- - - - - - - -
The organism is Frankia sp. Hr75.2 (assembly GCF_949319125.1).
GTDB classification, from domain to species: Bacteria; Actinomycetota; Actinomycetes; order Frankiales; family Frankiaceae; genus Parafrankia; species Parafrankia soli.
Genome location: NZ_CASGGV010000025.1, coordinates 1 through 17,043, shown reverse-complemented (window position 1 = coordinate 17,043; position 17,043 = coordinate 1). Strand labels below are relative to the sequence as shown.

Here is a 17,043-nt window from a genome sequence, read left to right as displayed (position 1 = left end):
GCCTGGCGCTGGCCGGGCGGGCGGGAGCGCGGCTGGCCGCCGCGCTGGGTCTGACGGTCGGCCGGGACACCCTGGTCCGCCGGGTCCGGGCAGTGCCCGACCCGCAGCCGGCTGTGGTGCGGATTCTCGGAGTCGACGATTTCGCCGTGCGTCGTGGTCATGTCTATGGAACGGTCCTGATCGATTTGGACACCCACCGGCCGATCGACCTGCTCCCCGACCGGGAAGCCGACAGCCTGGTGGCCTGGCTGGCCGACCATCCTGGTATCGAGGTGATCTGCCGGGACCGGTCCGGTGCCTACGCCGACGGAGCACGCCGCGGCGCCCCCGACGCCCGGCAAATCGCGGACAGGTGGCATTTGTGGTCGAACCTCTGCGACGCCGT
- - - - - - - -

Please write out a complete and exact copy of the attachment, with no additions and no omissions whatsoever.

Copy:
The organism is Frankia sp. Hr75.2 (assembly GCF_949319125.1).
GTDB classification, from domain to species: Bacteria; Actinomycetota; Actinomycetes; order Frankiales; family Frankiaceae; genus Parafrankia; species Parafrankia soli.
Genome location: NZ_CASGGV010000025.1, coordinates 1 through 17,043, shown reverse-complemented (window position 1 = coordinate 17,043; position 17,043 = coordinate 1). Strand labels below are relative to the sequence as shown.

Here is a 17,043-nt window from a genome sequence, read left to right as displayed (position 1 = left end):
GCCTGGCGCTGGCCGGGCGGGCGGGAGCGCGGCTGGCCGCCGCGCTGGGTCTGACGGTCGGCCGGGACACCCTGGTCCGCCGGGTCCGGGCAGTGCCCGACCCGCAGCCGGCTGTGGTGCGGATTCTCGGAGTCGACGATTTCGCCGTGCGTCGTGGTCATGTCTATGGAACGGTCCTGATCGATTTGGACACCCACCGGCCGATCGACCTGCTCCCCGACCGGGAAGCCGACAGCCTGGTGGCCTGGCTGGCCGACCATCCTGGTATCGAGGTGATCTGCCGGGACCGGTCCGGTGCCTACGCCGACGGAGCACGCCGCGGCGCCCCCGACGCCCGGCAAATCGCGGACAGGTGGCATTTGTGGTCGAACCTCTGCGACGCCGT